On the inpatient units at hospitals, including New London Hospital (NLH), it’s common for patients to endure extended stays. The reasons and challenges vary, but the staff’s goal is to make sure the patient receives the best care available—which includes ensuring that patients and their families have positive experiences. This is where NLH Activities Coordinator David Schneider shines.
In 2009, David was working on a construction site in Long Island and found himself wanting to do more for others. At a crossroads, he decided to go back to college and enrolled at Molloy University, where he followed his passion by pursuing a degree in music therapy. Soon after, David made his way to New Hampshire, securing part-time opportunities in recovery centers and hospitals. In June of 2022, he became the activities coordinator at NLH.
David is responsible for creating and organizing recreational and therapeutic activities, with the goal of providing an uplifting experience that can assist with a patient’s physical and emotional healing. He implements a variety of activities and programs such as games, arts and crafts, music and simple strolls outdoors.
“Every patient is unique and what I am able to do for them is obviously dependent on their condition, but my goal is to find that zone where they can benefit from some simple, enjoyable activities,” explains David. “I’m considered the fun guy around here, and I take great pride in spreading joy during some often very challenging times for our patients—whether they are here for one day or 200.”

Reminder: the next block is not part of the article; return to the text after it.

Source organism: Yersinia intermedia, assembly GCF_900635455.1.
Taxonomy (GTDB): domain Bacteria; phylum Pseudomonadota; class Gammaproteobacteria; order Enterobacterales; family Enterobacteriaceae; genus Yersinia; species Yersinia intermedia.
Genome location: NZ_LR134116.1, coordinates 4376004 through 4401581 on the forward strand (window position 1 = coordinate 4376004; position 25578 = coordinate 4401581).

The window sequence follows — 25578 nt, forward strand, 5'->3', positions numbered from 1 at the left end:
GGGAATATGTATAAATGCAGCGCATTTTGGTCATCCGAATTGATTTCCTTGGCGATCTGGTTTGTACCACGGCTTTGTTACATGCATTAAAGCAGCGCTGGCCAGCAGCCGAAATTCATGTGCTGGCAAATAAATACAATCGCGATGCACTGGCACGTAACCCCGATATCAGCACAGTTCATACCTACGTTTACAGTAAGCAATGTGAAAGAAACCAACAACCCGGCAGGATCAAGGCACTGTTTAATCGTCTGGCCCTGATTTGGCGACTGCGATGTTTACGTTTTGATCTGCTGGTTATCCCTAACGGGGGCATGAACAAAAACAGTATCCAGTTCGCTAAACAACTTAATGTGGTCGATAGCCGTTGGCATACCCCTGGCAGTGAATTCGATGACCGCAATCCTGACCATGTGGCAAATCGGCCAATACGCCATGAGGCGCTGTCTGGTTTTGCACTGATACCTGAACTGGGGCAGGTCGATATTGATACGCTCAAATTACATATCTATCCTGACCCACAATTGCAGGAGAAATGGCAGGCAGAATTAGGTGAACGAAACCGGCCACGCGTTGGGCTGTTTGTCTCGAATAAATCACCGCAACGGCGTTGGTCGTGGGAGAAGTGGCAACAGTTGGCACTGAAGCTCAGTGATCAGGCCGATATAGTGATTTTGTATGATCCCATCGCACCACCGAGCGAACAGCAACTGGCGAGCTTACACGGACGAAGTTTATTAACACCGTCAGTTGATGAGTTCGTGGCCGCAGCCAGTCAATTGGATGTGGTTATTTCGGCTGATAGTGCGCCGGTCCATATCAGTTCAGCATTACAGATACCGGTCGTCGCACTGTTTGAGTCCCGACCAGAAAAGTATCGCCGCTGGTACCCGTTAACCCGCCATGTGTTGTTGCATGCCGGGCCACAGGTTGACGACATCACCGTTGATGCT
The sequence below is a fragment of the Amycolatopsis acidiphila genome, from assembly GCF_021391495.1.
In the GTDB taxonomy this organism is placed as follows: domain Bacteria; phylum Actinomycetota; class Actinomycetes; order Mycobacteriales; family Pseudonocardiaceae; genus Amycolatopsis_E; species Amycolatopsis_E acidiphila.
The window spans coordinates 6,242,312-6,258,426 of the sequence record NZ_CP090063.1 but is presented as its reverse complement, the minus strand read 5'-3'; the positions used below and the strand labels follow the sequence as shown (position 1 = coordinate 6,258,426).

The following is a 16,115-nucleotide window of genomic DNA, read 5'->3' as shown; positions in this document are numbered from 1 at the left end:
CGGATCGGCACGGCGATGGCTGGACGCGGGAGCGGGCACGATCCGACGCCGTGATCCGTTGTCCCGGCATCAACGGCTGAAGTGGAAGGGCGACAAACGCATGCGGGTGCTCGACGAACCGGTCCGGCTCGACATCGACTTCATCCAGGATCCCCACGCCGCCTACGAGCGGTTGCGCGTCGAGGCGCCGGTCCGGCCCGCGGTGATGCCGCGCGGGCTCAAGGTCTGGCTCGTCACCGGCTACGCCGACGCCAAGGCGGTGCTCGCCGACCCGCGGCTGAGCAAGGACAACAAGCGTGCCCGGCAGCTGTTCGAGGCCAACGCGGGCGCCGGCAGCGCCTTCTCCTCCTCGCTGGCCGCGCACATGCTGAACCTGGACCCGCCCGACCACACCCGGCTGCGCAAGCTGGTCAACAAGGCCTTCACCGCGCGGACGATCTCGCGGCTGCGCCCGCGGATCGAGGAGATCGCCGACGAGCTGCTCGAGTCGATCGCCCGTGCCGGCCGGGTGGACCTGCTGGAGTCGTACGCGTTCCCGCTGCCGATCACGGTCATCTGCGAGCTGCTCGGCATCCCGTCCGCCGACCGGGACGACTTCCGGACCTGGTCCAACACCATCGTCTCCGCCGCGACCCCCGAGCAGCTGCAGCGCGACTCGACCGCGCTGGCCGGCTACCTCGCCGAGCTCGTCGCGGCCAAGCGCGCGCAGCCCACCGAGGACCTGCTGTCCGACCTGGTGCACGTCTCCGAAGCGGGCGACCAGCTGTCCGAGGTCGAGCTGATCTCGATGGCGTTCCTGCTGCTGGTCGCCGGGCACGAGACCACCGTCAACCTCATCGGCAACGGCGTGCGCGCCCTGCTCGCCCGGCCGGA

While David’s day is never routine, there are some daily consistencies around lunch time, when he takes a stroll to the cafeteria with Marianne, a long-term patient of more than 200 days. What follows is an hour-long session of cribbage, during which Marianne enjoys some cards, conversation and relief. Later in the afternoon, David grabs his guitar and heads to Dana’s room, where Dana and his mother are preparing for their afternoon music session. Dana is a paraplegic, and even though he struggles vocally, David is able to help Dana sing along to some of his favorite music. David even made a songbook— just for Dana—which includes his most loved tunes.
“What David brings to our patients is invaluable,” says Nicole Wakeman, nurse manager of Inpatient Services. “He provides stability and engagement, which, especially for our longer-term patients, is so critical for their mental health.”
It’s been more than 10 years since David changed the direction of his life, which has had countless positive ripple effects. The staff and patients of NLH appreciate David’s meaningful contributions and how he enhances the patient experience—every day.